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People: Relationships for Change Part I

Updated: Apr 5, 2020

“We will be able to progress at the speed of trust.” - Change Agent, Director of Economic Development

In my research, change agents have a genuine desire to develop trust with people before change is introduced, as well as the desire to deepen trust along the way in order to move change forward. When discussing relationships for change, it is important to first address the change agent's perspective about and posture toward people. This will be discussed below through the lens of humility and humble leadership as one way participants developed trusting relationships with others.

The word humility itself comes from the Latin humus, meaning “earth,” and humilis, meaning “on the ground” (per the Online Etymology Dictionary, accessed in 2019).

Therefore, humble leadership can be characterized as “leadership from the ground” or “bottom up leadership” (Owens and Hekman 2012, 787). What this means is that even though change agents can hold executive-level positions in their organizations, they have the rare ability to lead others through personal connection by integrating seamlessly on the ground. Humble leadership is critical to change agency because it “will create and reflect the relationships that can respond to this accelerating rate of systemic change and will empower workgroups to build and maintain critical adaptive capacity to capitalize on accelerating change” (Schein 2018, 6). Although different kinds of relationship building and maintaining occur at all points of a change cycle, it is imperative that we focus on building relationships of trust at the beginning of the change cycle. Here, change agents seek to earn the trust of others by being a consistent presence who asks questions out of genuine curiosity, listens well, and acts with integrity.

Several theories on trust are based on social exchange theory, suggesting that “trust forms through repeated exchange of interests between two entities, or through the interaction of people’s values, attitudes, and emotions (Liu and Wang 2013, 231; Jones and George 1998). Similarly, Komives et al. argue that collaborative efforts are built through trust, which takes intentional investment and attention over time (2017). They write, “Trust does not happen immediately or automatically; it must be cultivated. When groups come together for the first time, people bring their own agendas, values, perceptions, motivations, and histories. Building trust and openness takes time and commitment” (Komives et al. 2017, 116). Although building trust takes effort and risk, trust can be “contagious” (Kouzes and Posner 2012, 222), thereby influencing quicker catalysis and eventual diffusion of change.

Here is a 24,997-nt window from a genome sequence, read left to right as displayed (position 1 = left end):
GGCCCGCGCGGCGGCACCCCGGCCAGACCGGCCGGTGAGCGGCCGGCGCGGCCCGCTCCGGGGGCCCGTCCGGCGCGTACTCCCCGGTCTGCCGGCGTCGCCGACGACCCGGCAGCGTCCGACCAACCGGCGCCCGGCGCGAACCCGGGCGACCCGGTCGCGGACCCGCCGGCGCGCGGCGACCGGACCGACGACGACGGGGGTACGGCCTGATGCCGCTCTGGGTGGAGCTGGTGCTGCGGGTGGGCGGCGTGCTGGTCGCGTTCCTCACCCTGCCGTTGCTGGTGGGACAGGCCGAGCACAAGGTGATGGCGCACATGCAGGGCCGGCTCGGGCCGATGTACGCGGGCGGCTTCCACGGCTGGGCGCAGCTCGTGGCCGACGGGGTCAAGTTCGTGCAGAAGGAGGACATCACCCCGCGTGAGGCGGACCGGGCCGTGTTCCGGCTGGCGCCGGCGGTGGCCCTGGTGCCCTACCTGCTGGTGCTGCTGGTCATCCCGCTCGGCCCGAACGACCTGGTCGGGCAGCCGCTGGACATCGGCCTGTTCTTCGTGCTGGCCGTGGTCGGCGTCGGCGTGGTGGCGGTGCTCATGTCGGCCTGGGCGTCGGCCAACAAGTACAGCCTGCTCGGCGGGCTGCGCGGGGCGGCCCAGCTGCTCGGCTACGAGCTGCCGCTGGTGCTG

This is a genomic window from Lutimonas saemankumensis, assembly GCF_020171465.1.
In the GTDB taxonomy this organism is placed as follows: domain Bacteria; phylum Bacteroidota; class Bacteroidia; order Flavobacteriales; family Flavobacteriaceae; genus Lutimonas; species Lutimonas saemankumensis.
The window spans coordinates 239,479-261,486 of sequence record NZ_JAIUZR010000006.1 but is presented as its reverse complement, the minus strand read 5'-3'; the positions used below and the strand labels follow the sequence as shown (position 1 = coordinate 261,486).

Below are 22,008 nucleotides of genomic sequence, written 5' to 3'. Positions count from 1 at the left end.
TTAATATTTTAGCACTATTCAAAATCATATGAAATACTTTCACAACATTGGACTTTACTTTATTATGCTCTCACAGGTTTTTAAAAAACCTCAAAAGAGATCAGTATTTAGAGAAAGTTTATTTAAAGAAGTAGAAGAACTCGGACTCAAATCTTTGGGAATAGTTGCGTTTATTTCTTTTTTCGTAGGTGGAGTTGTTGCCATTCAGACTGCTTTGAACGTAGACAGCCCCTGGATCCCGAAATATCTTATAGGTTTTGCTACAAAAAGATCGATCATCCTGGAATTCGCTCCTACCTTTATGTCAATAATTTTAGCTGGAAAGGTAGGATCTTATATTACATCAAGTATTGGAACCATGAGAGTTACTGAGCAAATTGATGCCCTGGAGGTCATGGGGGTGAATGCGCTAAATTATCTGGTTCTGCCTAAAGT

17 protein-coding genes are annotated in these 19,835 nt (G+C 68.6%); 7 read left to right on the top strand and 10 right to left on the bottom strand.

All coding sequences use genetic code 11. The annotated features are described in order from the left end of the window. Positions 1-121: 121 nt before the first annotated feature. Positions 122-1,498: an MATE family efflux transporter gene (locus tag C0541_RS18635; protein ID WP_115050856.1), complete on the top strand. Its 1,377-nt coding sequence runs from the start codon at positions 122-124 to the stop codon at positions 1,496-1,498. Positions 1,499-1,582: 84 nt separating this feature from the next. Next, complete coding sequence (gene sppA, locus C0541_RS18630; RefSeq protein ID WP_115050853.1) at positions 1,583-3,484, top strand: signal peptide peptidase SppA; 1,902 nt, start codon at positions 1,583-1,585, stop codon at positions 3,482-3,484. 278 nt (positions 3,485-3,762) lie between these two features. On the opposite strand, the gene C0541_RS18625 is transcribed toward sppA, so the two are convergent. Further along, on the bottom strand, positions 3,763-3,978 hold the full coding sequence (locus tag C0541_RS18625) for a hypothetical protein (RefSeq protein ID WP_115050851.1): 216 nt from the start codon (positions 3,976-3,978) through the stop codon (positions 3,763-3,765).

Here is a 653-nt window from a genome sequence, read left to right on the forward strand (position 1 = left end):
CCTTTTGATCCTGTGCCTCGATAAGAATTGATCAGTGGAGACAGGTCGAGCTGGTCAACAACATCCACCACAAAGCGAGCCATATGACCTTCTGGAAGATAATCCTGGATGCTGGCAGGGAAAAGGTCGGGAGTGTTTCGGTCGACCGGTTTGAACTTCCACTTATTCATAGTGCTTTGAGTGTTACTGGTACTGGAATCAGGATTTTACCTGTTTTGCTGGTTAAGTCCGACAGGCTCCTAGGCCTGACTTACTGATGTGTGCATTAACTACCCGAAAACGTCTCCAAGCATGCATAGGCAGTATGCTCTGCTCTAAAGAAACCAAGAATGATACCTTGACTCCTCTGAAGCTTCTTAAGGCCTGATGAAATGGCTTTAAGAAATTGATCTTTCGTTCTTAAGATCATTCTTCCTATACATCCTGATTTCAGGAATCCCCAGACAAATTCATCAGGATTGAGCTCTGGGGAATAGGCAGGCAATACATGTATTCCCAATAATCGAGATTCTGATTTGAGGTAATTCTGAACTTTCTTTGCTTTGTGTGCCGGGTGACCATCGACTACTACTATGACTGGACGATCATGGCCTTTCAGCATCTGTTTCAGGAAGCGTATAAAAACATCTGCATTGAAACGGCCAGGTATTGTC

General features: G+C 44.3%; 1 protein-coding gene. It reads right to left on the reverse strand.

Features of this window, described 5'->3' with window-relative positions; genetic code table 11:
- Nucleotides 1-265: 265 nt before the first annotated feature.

Interestingly (but maybe not), change agents who were already aware of their own strengths and weaknesses were better able to develop trusting relationships both inside and outside their organizations. Their self-awareness helped them wisely navigate their place within the complexity of collective social change. Without self-awareness, change agents are unlikely to know whom to invite, how to invite them, and to know at which points in the change cycle would be both accessible and strategic for others to engage. Although growth in self-awareness is a lifelong journey, it is necessary for change agents to seek intentional growth in their self-awareness before driving change initiatives. This way, the seeds of change can come forth from a healthy internal state of mind and then externally take root in life-giving ways.


Jones, G.R., and J.M. George. 1998. “The Experience and Evolution of Trust: Implications for Cooperation and Teamwork.”Academy of Management Review.23: 531-546.

Komives, Susan R., Wagner, Wendy, and Associates. 2017. Leadership for a Better World. San Francisco, CA: John Wiley & Sons.

Kouzes J., and B. Posner. 2012. The Leadership Challenge: How to Make Extraordinary Things Happen in Organizations (5th ed.). San Francisco: CA: Jossey-Bass.

Liu, Xiao-Ping and Zhong-Ming Wang. 2013. “Perceived Risk and Organizational Commitment: The Moderating Role of Organizational Trust.” Social Behavior and Personality. 41, no 2: 229-240.

Owens, Bradley P. and David R. Hekman. 2012. “Modeling How to Grow: An Inductive

Examination of Humble Leader Behaviors, Contingencies, and Outcomes. Academy of Management Journal. 55, no. 4: 787-818.

Schein, Edgar. H. 2018. Humble Leadership. Oakland, CA: Berrett-Koehler Publishers, Inc.

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